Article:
Diversity: construction industry

Diversify and thrive

10 March 2017

Diversity and inclusivity can help ready construction for the future, writes Lucile Kamar

In its report Our Changing World: Let's be ready, RICS highlighted that one of the key areas employers want it to address is the so-called war for talent.

It is fair to say that the workforce of the UK's land, property and built environment sectors has not historically been very diverse or inclusive. Coupled with the fact that the surveying profession currently faces a skills shortage and an ageing demographic, this means the need for further change and diversity in the sector has never been greater. Attracting the right talent inevitably means recruiting from a wide range of varying backgrounds.

Making our mark

Among the many ways in which RICS is supporting workplace diversity and inclusion is the Inclusive Employer Quality Mark (IEQM). Launched in 2015, the IEQM is based on 6 principles: leadership and vision; recruitment; staff retention; staff development; staff engagement; and continuous improvement.

The IEQM aims to encourage firms of all sizes to look carefully at their employment practices and prioritise inclusivity. More than 120 companies have already signed up to the IEQM, allowing us to reach more than 150,000 people in total.

Companies in the top quartile for gender diversity are 15% more likely to have financial returns above their respective national industry medians

A diverse and inclusive workforce is a competitive one, better reflecting its own clients, its employees and the wider community. The report Diversity Matters from McKinsey & Company looked at the relationship between gender diversity levels and companies’ financial performance, and the numbers speak for themselves.

Companies in the top quartile for gender diversity are 15% more likely to have financial returns above their respective national industry medians. Not only does creating and maintaining a diverse and inclusive environment make business sense, it is also in line with the Equality Act 2010.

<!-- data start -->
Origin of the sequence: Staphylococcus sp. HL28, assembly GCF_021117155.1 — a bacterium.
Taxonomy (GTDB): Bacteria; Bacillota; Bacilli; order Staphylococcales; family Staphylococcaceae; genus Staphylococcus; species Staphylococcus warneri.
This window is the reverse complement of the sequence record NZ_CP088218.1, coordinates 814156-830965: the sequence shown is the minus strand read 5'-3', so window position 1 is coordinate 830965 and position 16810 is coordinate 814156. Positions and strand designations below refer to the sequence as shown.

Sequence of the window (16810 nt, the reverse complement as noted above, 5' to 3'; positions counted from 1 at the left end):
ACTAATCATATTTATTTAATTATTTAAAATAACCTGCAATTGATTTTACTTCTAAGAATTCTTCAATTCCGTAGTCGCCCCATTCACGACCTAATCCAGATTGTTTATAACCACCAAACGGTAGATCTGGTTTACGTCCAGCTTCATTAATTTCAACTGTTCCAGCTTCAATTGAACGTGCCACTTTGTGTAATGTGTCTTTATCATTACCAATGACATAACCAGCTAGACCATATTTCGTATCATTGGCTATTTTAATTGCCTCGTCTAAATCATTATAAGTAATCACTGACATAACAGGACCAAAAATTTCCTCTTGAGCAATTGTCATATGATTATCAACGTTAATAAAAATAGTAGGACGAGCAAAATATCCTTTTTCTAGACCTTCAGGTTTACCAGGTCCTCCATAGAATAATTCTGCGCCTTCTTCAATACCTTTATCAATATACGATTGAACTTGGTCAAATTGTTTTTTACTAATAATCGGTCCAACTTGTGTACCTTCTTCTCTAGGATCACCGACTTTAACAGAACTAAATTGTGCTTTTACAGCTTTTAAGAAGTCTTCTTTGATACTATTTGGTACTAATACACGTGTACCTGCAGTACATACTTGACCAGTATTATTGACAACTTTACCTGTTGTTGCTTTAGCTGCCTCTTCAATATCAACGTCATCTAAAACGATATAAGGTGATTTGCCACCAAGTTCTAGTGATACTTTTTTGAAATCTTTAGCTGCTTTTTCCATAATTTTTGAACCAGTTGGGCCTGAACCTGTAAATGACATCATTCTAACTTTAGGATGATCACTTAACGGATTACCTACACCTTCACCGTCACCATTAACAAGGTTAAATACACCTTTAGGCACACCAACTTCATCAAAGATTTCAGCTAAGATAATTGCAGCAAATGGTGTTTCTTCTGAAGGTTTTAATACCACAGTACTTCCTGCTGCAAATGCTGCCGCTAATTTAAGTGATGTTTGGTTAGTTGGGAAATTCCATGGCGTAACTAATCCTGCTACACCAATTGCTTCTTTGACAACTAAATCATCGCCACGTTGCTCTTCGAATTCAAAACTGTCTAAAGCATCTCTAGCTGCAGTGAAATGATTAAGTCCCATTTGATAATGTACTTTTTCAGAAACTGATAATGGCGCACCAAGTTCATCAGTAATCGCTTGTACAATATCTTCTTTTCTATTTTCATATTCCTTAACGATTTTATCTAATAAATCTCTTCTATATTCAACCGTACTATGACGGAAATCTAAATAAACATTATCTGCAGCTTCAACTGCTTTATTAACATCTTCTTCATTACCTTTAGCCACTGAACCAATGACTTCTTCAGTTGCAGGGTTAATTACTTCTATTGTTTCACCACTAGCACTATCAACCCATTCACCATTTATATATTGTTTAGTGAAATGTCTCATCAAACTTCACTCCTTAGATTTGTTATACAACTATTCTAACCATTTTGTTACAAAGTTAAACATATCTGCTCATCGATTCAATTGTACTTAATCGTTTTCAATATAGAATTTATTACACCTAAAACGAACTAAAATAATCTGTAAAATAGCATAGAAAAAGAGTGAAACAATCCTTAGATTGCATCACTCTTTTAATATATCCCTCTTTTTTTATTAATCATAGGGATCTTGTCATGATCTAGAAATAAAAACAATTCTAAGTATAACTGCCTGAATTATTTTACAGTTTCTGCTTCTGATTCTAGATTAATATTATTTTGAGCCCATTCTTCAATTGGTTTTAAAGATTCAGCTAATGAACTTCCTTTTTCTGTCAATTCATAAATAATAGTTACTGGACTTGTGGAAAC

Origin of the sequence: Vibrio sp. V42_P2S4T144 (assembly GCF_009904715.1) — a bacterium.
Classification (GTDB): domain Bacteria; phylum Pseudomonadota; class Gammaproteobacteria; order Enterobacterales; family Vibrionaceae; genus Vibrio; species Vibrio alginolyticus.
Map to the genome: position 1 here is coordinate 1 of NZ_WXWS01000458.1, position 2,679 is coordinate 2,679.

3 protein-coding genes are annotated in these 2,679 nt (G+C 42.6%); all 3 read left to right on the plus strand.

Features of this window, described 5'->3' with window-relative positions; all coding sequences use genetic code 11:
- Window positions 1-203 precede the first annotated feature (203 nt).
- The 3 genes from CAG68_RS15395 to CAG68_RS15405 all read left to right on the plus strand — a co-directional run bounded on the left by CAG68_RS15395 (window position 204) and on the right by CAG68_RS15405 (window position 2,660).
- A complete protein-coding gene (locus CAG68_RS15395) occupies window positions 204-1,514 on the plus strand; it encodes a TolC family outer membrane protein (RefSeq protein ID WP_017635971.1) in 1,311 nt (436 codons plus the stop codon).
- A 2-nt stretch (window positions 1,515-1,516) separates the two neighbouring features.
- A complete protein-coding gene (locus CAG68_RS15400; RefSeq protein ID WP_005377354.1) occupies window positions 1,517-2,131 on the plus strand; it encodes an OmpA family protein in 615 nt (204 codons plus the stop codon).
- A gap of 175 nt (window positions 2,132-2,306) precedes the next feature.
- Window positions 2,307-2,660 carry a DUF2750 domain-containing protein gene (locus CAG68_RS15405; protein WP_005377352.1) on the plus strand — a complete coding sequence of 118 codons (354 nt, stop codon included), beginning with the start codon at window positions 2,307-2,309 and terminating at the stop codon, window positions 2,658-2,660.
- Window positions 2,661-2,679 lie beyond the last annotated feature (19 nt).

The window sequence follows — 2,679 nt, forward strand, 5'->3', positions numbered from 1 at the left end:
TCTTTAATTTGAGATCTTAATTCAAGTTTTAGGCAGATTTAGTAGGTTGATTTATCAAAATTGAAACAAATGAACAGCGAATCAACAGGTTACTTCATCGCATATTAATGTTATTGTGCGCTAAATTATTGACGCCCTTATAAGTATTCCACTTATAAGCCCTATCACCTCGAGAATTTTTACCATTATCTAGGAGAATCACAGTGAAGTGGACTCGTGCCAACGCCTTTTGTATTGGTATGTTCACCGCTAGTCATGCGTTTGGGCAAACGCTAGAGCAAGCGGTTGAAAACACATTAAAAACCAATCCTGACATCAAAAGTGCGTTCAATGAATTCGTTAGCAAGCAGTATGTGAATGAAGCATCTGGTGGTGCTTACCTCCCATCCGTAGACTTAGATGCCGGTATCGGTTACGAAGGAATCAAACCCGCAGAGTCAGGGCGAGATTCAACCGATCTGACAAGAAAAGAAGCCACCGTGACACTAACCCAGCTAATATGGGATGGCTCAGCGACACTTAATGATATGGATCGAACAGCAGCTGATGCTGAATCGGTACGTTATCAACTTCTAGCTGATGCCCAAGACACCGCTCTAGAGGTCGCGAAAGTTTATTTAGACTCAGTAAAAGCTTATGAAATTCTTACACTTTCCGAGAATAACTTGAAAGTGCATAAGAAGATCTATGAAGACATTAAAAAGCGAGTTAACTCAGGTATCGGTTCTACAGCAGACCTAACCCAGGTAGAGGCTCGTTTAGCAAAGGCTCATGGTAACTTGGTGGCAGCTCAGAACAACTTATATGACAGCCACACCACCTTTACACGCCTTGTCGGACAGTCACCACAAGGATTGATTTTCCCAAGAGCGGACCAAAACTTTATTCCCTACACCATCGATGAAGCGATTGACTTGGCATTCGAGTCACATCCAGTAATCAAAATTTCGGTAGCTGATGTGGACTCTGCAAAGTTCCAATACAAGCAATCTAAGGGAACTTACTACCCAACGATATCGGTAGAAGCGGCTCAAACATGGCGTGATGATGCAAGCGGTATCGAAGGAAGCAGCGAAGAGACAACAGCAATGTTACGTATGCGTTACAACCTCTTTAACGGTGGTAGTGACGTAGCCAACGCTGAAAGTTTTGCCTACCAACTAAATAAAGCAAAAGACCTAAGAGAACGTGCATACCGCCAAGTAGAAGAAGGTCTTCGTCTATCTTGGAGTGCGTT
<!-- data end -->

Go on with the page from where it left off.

But our statistics show there is a long way to go in achieving diversity across chartered surveying. It will likely be another 40 years before the number of female chartered surveyors comes close to equalling the number of men who are in the profession.

Current RICS-qualified membership statistics reveal:

  • that only 13% of surveyors in the UK are female, with 13% of them in quantity surveying and construction and 13% in project management
  • that 1.2% of surveyors are from Black, Asian or minority ethnic backgrounds
  • that those with disabilities make up fewer than 1% of the profession
  • we do not yet have data for lesbian, gay, bisexual or transgender surveyors.

Shared resource

So how are we going to attract and retain diverse talent and ensure we have a thriving property sector for the future?

While RICS was developing the IEQM, it began to see huge demand for a resource for our members to share best practice and to learn from each other how best to embed diversity and inclusion in their workplace.

We therefore created the profession's first Diversity Hub – an online portal that enables members and external bodies to share case studies, best practice and research on diversity and inclusion. This has been described by our members as the "missing piece of the puzzle", proving that putting policies and measures in place does not have to be time- consuming or resource-intensive. The move is very much in line with RICS' ambition to support members and their firms. It continues to lead the way by promoting the diversity and inclusion agenda.

If you have an innovative approach to share, please join the conversation on the hub. You can also attend a networking session in your region at one of our series of free lunches, Driving for Diversity, each of which will feature a panel of industry representatives discussing one of the principles of the IEQM.

Lucile Kamar is Equalities Manager at RICS

Further information

Related competencies include:

This feature was taken from the RICS Construction journal (February/March 2017)